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The flag of Kuwait

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State of Kuwait


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Area: 17,818 sq km

An oil-rich wedge of desert between Iraq and Saudi Arabia at the northwest end of the Arabian Gulf.

Population: 3,050,744    Annual Growth: 2.47%

Capital: Kuwait

Urbanites: 98.4%

HDI Rank: 31 of 182 (UN Human Development Reports 2009)


Peoples: 29 (38% unreached) All peoples
Unreached Peoples Prayer Card

Official language: Arabic    Languages: 7 All languages


Largest Religion: Muslim

Religion               Pop %Ann Gr

Answer to Prayer

The underground Kuwaiti Church is gaining strength, numbers and maturity, and more converted Kuwaitis are making themselves known publicly. These latter believers are gathering for worship, teaching and prayer with boldness and open witness. While those who openly identify themselves as Christian are still a small minority, both this group and the much larger underground are growing rapidly.

Challenge for Prayer

Expatriate ethnic minorities. Part of Kuwait’s tolerance for other faiths is based on the reality that foreigners comprise most of the workforce. Few expatriates are permanent residents – most are men on short-term work contracts who must leave their families back home. Poor and unfair treatment of these labourers is all too common; this, combined with loneliness, opens many to sensitive Christian witness.

a) Arab groups. Palestinians were the largest group in the past, but Palestine’s support for Iraq in the Gulf War resulted in discrimination against Palestinians and expulsion of many. Egyptians make up for the decrease in Palestinian numbers, as do Lebanese, Iraqis and many other Arab groups. There are many nominal Christians among them all – and many opportunities to minister the love of Christ.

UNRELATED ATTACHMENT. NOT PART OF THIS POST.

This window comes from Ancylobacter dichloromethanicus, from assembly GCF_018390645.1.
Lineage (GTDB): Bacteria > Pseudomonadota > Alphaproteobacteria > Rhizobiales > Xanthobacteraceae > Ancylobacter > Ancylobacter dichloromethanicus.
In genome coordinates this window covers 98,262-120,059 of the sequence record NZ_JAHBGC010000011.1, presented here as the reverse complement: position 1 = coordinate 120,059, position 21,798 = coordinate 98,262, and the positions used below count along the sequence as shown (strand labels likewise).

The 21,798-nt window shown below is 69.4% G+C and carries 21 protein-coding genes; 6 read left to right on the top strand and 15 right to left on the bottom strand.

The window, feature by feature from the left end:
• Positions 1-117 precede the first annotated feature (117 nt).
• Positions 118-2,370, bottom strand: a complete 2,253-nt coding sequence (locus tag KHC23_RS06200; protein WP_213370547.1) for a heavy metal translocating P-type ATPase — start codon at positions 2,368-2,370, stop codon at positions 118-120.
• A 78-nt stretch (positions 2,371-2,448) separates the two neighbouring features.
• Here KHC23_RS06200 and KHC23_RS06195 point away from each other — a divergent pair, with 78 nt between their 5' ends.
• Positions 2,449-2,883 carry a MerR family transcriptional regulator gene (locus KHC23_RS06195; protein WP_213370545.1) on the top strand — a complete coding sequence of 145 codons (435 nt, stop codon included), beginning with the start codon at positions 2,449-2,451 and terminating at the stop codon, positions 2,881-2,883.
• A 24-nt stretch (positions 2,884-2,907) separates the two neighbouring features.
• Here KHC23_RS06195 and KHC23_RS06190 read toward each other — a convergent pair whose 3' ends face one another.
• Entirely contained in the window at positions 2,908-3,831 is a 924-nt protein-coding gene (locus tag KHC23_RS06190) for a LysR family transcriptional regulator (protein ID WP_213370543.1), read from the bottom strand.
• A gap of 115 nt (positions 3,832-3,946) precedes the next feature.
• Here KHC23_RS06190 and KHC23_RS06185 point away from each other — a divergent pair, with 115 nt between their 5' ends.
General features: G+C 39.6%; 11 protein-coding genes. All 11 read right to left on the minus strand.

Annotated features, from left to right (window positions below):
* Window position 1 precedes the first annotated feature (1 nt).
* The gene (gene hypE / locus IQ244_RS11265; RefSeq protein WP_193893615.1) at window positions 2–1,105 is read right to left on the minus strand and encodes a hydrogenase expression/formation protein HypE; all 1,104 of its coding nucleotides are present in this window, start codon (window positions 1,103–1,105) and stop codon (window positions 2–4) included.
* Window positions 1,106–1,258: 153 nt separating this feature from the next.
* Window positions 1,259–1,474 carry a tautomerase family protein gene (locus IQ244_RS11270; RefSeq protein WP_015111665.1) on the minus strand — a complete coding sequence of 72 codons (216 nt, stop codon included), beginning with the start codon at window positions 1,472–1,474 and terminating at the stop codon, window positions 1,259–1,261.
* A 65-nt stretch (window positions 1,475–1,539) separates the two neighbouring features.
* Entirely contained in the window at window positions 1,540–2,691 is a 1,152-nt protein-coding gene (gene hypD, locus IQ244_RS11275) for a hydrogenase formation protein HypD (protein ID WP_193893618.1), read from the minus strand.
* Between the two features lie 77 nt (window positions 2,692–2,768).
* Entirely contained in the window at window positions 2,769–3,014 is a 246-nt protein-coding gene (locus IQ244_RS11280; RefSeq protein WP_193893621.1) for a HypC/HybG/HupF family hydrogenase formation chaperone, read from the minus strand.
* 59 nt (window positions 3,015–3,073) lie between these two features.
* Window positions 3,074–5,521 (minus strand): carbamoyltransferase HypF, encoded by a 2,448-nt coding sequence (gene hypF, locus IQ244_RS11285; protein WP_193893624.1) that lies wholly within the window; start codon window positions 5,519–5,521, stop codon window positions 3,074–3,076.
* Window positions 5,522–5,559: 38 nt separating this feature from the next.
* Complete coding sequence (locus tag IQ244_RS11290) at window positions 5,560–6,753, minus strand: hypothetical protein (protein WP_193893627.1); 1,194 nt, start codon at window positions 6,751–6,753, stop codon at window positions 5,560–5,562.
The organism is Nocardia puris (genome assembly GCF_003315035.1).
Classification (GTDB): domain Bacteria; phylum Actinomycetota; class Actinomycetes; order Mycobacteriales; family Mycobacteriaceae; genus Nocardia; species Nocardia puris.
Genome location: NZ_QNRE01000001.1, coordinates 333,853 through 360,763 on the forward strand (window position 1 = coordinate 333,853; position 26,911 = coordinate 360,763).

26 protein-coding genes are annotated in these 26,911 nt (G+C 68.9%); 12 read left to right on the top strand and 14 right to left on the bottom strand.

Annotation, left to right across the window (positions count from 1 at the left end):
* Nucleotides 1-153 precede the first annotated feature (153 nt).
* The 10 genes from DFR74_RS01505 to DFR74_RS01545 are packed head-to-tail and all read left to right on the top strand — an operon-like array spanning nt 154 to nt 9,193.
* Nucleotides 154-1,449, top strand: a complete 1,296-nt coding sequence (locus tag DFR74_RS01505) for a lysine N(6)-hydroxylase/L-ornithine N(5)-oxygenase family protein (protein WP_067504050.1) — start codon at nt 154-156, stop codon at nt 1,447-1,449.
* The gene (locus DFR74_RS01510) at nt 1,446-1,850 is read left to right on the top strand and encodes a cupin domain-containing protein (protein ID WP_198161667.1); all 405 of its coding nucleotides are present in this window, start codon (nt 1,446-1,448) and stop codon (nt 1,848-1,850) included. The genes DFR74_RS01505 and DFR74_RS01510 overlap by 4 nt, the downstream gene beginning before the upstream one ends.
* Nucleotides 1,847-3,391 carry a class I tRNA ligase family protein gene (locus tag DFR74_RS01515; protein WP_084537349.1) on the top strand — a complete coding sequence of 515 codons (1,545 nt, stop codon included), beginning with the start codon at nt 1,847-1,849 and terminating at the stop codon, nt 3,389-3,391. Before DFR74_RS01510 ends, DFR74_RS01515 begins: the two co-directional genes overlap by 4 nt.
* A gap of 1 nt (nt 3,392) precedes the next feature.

b) The Bidoon (literally “without”) are stateless Arabs originally from the Kuwait region, but now adrift in the Middle East. They are present in Kuwait in significant numbers. They have no known believers and almost no ministry to them.

c) Asians. South Asians and Filipinos predominate, but there are also many Indonesians, Chinese and Koreans. They are largely contract laborers or domestic servants. A large number of Kuwaiti families leave much of the child raising to the maids and nannies who are often committed believers. Increasing numbers live and work in difficult circumstances, since they are considered beneath Arabs and there are no official channels handling the mistreatment and abuse that regularly occurs. Fortunately, the situation is beginning to improve through changes to the law. Pray for God to encourage the many believers and, through them, break into the lives of those from other faiths. Precisely because of their humble occupations, many of these Asians have amazing access to the homes and lives of Kuwaitis.

     For an additional 5 Challenges for Prayer see Operation World book, CD-ROM, or DVD-ROM.

More Information

The Operation World book, CD-ROM, and DVD-ROM provide far more information and fuel for prayer for the people of Kuwait.